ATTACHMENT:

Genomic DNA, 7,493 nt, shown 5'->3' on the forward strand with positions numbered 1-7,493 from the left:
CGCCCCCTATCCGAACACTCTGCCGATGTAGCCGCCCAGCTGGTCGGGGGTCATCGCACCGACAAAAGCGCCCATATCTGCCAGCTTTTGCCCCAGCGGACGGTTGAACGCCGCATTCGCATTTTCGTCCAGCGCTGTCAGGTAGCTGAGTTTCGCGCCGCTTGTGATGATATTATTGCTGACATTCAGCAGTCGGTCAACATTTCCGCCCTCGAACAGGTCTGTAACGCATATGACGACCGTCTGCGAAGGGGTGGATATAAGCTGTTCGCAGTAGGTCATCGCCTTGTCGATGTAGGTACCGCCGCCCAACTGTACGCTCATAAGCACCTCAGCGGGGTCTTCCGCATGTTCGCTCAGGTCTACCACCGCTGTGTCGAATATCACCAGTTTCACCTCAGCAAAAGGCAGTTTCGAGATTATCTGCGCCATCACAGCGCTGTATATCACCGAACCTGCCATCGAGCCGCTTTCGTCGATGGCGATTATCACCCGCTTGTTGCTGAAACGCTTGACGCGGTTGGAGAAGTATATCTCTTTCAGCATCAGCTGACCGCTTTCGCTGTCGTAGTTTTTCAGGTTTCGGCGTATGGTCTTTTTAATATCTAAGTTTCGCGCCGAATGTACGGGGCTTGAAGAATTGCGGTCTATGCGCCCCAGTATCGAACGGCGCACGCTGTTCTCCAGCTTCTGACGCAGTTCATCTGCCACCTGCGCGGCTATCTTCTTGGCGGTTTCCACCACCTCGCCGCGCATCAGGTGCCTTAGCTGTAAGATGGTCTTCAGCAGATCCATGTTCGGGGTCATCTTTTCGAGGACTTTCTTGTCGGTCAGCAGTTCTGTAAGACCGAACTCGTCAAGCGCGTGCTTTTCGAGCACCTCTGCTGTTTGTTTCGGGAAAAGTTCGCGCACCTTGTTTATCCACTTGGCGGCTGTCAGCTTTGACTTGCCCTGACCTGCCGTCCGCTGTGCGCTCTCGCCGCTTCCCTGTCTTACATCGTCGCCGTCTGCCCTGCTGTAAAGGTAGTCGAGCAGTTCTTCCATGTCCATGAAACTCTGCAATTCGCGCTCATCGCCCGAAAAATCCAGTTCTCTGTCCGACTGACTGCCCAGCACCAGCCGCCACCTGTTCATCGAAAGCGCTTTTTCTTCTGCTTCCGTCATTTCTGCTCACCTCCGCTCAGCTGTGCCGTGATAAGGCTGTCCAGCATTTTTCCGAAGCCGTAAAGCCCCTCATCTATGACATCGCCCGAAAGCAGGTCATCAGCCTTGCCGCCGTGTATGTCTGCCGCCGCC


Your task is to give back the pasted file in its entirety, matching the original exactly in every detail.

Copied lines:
Genomic DNA, 7,493 nt, shown 5'->3' on the forward strand with positions numbered 1-7,493 from the left:
CGCCCCCTATCCGAACACTCTGCCGATGTAGCCGCCCAGCTGGTCGGGGGTCATCGCACCGACAAAAGCGCCCATATCTGCCAGCTTTTGCCCCAGCGGACGGTTGAACGCCGCATTCGCATTTTCGTCCAGCGCTGTCAGGTAGCTGAGTTTCGCGCCGCTTGTGATGATATTATTGCTGACATTCAGCAGTCGGTCAACATTTCCGCCCTCGAACAGGTCTGTAACGCATATGACGACCGTCTGCGAAGGGGTGGATATAAGCTGTTCGCAGTAGGTCATCGCCTTGTCGATGTAGGTACCGCCGCCCAACTGTACGCTCATAAGCACCTCAGCGGGGTCTTCCGCATGTTCGCTCAGGTCTACCACCGCTGTGTCGAATATCACCAGTTTCACCTCAGCAAAAGGCAGTTTCGAGATTATCTGCGCCATCACAGCGCTGTATATCACCGAACCTGCCATCGAGCCGCTTTCGTCGATGGCGATTATCACCCGCTTGTTGCTGAAACGCTTGACGCGGTTGGAGAAGTATATCTCTTTCAGCATCAGCTGACCGCTTTCGCTGTCGTAGTTTTTCAGGTTTCGGCGTATGGTCTTTTTAATATCTAAGTTTCGCGCCGAATGTACGGGGCTTGAAGAATTGCGGTCTATGCGCCCCAGTATCGAACGGCGCACGCTGTTCTCCAGCTTCTGACGCAGTTCATCTGCCACCTGCGCGGCTATCTTCTTGGCGGTTTCCACCACCTCGCCGCGCATCAGGTGCCTTAGCTGTAAGATGGTCTTCAGCAGATCCATGTTCGGGGTCATCTTTTCGAGGACTTTCTTGTCGGTCAGCAGTTCTGTAAGACCGAACTCGTCAAGCGCGTGCTTTTCGAGCACCTCTGCTGTTTGTTTCGGGAAAAGTTCGCGCACCTTGTTTATCCACTTGGCGGCTGTCAGCTTTGACTTGCCCTGACCTGCCGTCCGCTGTGCGCTCTCGCCGCTTCCCTGTCTTACATCGTCGCCGTCTGCCCTGCTGTAAAGGTAGTCGAGCAGTTCTTCCATGTCCATGAAACTCTGCAATTCGCGCTCATCGCCCGAAAAATCCAGTTCTCTGTCCGACTGACTGCCCAGCACCAGCCGCCACCTGTTCATCGAAAGCGCTTTTTCTTCTGCTTCCGTCATTTCTGCTCACCTCCGCTCAGCTGTGCCGTGATAAGGCTGTCCAGCATTTTTCCGAAGCCGTAAAGCCCCTCATCTATGACATCGCCCGAAAGCAGGTCATCAGCCTTGCCGCCGTGTATGTCTGCCGCCGCC